The new processors had been due for release in the first quarter of next year, but the company has said that progress has been faster than expected and they will now ship in volume in the last quarter of this year.
The company is still recovering from problems with its previous server processor, Barcelona, after a flaw was found in the chip's cache memory.
The flaw caused delays of up to six months and lost AMD market share against rival Intel.
"With Shanghai we had to turn out a product early that had stability and health so that partners got engaged early," Patrick Patia, AMD's general manager of servers and workstations, told vnunet.com
"We had experience from Barcelona that wasn't ideal. To win hearts and minds we had to do something special with the new chip."
The first processor, a 75 watt general unit, will ship by the end of the year, he said.
In the first quarter of next year a 55 watt version for cloud computing functions and blade servers will be released, as well as a 105 watt version for "pure performance servers", a sector Patia described as "niche".
The new processors will be around 35 per cent more powerful than the Barcelona chips and will consume around 35 per cent less power, in part due to the shift from 65 to 45 nanometre technology.
The company is also planning 32 and 22 nanometre processors in the future.
To repair relations the company will be setting up full systems for partner testing so that the investment needed to test the new chips is minimised for customers.
It is also getting the new chips to OEM partners early so that they can have systems ready as soon as possible.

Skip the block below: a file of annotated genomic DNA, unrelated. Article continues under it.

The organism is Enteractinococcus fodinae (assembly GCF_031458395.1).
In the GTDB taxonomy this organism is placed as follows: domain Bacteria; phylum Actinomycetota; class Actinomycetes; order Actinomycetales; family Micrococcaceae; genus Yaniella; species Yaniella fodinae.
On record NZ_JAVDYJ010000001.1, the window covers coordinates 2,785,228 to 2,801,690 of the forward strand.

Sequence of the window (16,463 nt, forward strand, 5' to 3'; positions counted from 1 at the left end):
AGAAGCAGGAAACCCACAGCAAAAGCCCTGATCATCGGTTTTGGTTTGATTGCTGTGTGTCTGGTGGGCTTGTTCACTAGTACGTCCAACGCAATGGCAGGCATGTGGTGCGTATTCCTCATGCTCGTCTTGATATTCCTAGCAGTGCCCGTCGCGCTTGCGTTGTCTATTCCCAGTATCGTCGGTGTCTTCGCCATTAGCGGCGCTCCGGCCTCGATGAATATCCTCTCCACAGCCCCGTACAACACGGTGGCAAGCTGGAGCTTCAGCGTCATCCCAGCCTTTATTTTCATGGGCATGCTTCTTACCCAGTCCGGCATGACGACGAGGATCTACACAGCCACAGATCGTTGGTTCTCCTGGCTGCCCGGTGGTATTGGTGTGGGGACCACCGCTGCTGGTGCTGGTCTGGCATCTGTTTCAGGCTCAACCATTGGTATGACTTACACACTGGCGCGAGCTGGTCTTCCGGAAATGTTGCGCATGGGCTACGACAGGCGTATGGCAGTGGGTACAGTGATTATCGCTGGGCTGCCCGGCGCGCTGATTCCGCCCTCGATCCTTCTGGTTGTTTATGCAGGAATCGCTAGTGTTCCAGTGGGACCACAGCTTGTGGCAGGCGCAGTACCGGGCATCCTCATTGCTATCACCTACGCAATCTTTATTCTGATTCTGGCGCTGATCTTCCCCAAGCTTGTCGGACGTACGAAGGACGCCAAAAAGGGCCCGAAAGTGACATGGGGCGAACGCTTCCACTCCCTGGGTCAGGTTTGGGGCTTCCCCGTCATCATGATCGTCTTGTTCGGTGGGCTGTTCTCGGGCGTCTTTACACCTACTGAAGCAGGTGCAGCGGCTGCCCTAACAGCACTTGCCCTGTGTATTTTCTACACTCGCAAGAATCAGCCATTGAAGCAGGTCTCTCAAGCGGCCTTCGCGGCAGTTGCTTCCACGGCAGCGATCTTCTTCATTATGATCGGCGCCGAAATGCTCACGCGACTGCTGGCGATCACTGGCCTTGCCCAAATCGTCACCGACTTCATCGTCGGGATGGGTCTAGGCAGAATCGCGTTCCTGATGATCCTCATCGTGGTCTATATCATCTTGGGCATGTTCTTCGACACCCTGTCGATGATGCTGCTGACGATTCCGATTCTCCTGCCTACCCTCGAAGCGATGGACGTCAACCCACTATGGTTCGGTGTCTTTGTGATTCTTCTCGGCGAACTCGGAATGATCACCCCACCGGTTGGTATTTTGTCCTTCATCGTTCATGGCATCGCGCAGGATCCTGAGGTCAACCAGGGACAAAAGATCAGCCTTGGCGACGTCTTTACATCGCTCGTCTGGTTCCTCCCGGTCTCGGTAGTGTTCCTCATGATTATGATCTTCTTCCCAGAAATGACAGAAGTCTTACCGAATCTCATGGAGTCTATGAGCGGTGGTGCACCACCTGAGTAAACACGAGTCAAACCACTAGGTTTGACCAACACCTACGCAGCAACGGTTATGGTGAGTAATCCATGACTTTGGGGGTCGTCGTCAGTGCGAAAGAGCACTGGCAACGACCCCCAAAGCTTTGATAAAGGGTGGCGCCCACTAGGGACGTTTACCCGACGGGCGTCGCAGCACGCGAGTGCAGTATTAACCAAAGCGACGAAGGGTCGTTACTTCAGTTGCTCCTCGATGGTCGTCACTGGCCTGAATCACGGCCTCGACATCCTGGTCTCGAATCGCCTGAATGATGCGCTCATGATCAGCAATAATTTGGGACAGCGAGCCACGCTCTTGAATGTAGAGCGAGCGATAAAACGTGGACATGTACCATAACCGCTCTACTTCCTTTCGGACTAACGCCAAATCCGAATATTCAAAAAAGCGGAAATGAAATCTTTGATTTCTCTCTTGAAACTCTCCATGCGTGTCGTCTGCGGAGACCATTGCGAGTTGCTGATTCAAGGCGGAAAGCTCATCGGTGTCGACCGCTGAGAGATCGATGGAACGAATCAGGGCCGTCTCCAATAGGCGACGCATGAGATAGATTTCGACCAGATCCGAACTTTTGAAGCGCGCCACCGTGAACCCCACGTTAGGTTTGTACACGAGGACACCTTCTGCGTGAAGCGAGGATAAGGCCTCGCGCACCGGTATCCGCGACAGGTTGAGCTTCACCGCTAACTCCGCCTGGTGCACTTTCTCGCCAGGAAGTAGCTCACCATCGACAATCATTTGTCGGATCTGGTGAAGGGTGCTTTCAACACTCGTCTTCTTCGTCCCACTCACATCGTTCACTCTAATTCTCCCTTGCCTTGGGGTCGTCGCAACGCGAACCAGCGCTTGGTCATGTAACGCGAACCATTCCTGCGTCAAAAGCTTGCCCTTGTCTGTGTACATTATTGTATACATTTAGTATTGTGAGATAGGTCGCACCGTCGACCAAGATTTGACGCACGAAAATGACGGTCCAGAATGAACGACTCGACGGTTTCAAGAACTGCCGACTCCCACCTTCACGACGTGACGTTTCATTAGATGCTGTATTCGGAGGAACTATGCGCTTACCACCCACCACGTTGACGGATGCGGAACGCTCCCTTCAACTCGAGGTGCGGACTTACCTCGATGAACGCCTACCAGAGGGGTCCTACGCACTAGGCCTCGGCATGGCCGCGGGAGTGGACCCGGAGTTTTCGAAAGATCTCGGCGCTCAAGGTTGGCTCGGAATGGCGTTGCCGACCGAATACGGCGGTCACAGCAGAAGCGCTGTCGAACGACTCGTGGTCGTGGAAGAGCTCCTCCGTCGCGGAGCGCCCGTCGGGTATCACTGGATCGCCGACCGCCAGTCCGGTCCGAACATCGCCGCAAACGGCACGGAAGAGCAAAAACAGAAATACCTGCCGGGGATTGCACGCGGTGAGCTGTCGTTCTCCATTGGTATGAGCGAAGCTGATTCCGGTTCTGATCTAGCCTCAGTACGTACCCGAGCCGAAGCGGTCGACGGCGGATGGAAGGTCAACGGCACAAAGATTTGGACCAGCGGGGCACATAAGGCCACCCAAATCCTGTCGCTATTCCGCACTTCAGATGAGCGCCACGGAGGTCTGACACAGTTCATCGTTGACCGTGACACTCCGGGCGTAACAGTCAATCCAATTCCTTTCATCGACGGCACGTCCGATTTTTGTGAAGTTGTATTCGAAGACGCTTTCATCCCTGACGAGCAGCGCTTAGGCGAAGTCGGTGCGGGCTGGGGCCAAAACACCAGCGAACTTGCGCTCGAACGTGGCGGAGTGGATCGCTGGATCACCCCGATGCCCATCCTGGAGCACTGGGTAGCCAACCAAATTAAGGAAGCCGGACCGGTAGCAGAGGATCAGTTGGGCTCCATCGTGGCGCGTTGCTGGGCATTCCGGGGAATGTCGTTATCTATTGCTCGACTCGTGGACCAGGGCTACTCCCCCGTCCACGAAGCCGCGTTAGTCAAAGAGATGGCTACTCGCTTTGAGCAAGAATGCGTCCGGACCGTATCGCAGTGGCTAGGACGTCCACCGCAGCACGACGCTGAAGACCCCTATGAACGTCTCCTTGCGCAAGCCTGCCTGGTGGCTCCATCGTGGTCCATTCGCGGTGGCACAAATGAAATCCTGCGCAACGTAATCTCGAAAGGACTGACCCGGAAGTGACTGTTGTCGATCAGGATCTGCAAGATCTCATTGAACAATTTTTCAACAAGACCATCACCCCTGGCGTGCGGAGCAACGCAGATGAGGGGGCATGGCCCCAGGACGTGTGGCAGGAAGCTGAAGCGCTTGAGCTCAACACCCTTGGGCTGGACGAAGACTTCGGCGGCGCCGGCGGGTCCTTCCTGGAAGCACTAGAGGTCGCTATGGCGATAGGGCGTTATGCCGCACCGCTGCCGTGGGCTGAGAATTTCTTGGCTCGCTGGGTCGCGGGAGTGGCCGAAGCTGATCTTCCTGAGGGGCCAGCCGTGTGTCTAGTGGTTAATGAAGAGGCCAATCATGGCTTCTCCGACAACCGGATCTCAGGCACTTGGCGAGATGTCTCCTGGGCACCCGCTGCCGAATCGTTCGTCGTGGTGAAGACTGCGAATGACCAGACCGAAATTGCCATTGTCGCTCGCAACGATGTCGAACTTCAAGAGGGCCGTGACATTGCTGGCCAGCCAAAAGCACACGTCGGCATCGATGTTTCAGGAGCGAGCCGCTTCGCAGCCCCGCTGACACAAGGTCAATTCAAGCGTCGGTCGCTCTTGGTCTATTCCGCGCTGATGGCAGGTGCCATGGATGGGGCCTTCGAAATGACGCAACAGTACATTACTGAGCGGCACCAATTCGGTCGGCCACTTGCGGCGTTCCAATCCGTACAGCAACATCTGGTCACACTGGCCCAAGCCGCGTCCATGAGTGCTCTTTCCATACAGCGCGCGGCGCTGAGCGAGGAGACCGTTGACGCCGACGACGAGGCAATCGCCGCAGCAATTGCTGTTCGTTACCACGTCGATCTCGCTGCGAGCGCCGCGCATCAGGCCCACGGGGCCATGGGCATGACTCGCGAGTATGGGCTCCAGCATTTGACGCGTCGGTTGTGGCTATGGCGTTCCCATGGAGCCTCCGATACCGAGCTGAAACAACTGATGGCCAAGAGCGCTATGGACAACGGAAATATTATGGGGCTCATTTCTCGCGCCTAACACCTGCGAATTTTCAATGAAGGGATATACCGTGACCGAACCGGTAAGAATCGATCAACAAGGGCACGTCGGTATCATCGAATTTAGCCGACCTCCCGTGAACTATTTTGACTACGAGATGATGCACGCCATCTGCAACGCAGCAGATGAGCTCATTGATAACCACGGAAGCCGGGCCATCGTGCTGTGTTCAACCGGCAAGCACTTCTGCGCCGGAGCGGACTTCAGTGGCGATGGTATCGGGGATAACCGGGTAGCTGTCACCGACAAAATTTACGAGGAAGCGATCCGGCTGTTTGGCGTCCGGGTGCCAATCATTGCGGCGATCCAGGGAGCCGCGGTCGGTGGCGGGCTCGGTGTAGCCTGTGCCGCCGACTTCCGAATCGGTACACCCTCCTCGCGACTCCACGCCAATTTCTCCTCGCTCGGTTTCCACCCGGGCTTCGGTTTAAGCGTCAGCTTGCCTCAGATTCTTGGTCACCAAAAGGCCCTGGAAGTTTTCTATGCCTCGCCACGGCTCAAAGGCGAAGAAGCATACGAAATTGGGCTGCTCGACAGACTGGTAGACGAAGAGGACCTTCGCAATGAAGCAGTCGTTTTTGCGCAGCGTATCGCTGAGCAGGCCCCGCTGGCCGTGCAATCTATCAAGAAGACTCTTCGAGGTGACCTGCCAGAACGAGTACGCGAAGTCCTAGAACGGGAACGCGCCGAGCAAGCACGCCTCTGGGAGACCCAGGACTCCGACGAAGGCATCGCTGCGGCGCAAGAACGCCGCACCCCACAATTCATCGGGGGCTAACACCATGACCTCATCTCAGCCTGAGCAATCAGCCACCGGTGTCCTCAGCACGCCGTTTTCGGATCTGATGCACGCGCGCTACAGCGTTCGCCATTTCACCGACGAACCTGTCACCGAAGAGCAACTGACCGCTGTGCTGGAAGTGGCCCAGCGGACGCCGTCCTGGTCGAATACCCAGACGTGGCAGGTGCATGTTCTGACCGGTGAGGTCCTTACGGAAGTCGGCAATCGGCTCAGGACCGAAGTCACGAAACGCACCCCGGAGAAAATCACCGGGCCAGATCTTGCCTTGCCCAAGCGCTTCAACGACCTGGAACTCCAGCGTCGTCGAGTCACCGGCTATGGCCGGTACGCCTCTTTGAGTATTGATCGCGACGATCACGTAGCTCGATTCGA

After the Barcelona problems, the company brought in engineer Raghuram Tupuri to analyse the entire process and identify where problems were occurring.
The company claims the results have been excellent and the first Shanghai processors being built in AMD’s Fab 36 in Dresden have shown lower than expected fault rates.
The company will also be releasing a new chipset for the Shanghai chips in the second half of 2009, only the second time it has ever done so.
The new platform, dubbed Fiorano, will be socket compatible with the Barcelona chips and will include virtualised I/O and AMD's Hypertransport 3 technology for faster speeds and better virtualisation support.
"We've been leading virtualisation benchmarks for some time," said Patia.
"It's in our DNA that when we do silicon design we think about virtualisation. We've heard loud and clear and it's an important market to focus on."
Looking further ahead, the company is planning a six-core processor dubbed Istanbul in the second half of next year, which will also be compatible with the Fiorano platform.
A second six-core processor, Sao Paulo, and a 12-core processor, Magny-Cours, will be released in 2010.
"We will have products for the two, four and eight socket space, with the same socket, same platform and same frequency," said Patia. "Our competitor still has different features and different products for each system."
AMD brings Shanghai release date forward
By Iain Thomson on Oct 2, 2008 7:10AM